The London-based curator and writer Aindrea Emelife has been appointed curator of Modern and contemporary art at the long-awaited Edo Museum of West African Art based in Benin City, Nigeria. The museum, designed by the UK architect David Adjaye, will house artefacts from the kingdom of Benin which British troops invaded in 1897, known as the Benin bronzes.
The looted Benin bronzes—a catch-all description that encompasses items made of ivory and brass as well as bronze—are now scattered in at least 160 museums and institutions worldwide. Emelife tells The Art Newspaper that cooperation with Western museums is key, especially in the area of restitution, and is “emblematic for how we engage and sustain Modern and contemporary African art”.
She adds: “In the pursuit of a truly global art ecosystem, one could envision a true and equitable circulation of cultures. If artworks, whether Italian or Nigerian, are great cultural ambassadors, these works, and the dialogue and histories embedded within them should circulate globally, so including African institutions like the Edo Museum of West African Art in that circulation. No culture has an absolute view on looking at the world, so the universal museum without reconfiguration becomes untenable and disables the idea of imagining all the world's futures.”
Emelife told the Financial Times last month that the new museum is due to open in stages from next year. “It will be a world-class arts, culture and heritage complex that will celebrate, research and conserve west African and diaspora art from antiquity up to the modern day, as well as heritage and history. Its ambitions and scope extend much further than a repository for Benin bronzes,” she added.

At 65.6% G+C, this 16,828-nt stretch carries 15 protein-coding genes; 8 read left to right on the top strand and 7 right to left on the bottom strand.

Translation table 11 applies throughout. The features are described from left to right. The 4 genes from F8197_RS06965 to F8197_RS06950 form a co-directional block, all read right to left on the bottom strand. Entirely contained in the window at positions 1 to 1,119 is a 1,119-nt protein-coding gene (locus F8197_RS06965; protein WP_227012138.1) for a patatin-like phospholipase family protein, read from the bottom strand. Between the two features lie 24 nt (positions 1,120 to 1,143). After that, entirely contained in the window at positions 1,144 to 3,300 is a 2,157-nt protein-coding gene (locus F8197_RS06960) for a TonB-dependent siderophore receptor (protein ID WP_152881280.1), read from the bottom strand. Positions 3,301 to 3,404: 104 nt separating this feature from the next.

The Edo Museum is overseen by the Emowaa trust, a Nigerian non-profit organisation. The Art Newspaper reported earlier this month that the prospect of hundreds of looted treasures returning to Nigeria has given impetus to an array of museum construction plans.
Part of Emelife’s remit meanwhile includes building up a collection reflecting the development of Nigerian Modernism, spanning the 20th century to today. “It is exciting to give attention to this field at a time when the boom of contemporary African art and revitalised enthusiasm for restitution perhaps presents a disjointed timeline for art making in Nigeria,” Emelife tells The Art Newspaper.
“Artists such as Faith Ringgold, Jacob Lawrence and Betye Saar in the US were making work about their predicament at the same time as Nigeria’s Modernists such as Uche Okeke and Demas Nwoko were wrangling with a two-fold optimism and criticality in a post-independence Nigeria. I look forward to trying to enrich these dialogues and debates and presenting them to the world.” She adds that the museum has begun a second phase of fundraising connected to infrastructure encompassing research, education, exhibition space and programming.
“Thinking locally first, it is important to highlight the achievement of Nigeria and West Africa’s private collectors, who have ensured that art stays on the continent despite a deficit of museum infrastructure locally. We are keen to establish long-term loan agreements with collectors as well as institutional loan agreements with the West,” Emelife says.
Later this year Emelife will curate the exhibition Black Venus at Somerset House in London (20 July-24 September), which explores the representation of Black women through 40 mainly photographic works. She is also due to appear at Art for Tomorrow—the arts and culture talks programme organised by the Democracy and Culture Foundation—in Florence later this month (26-30 April).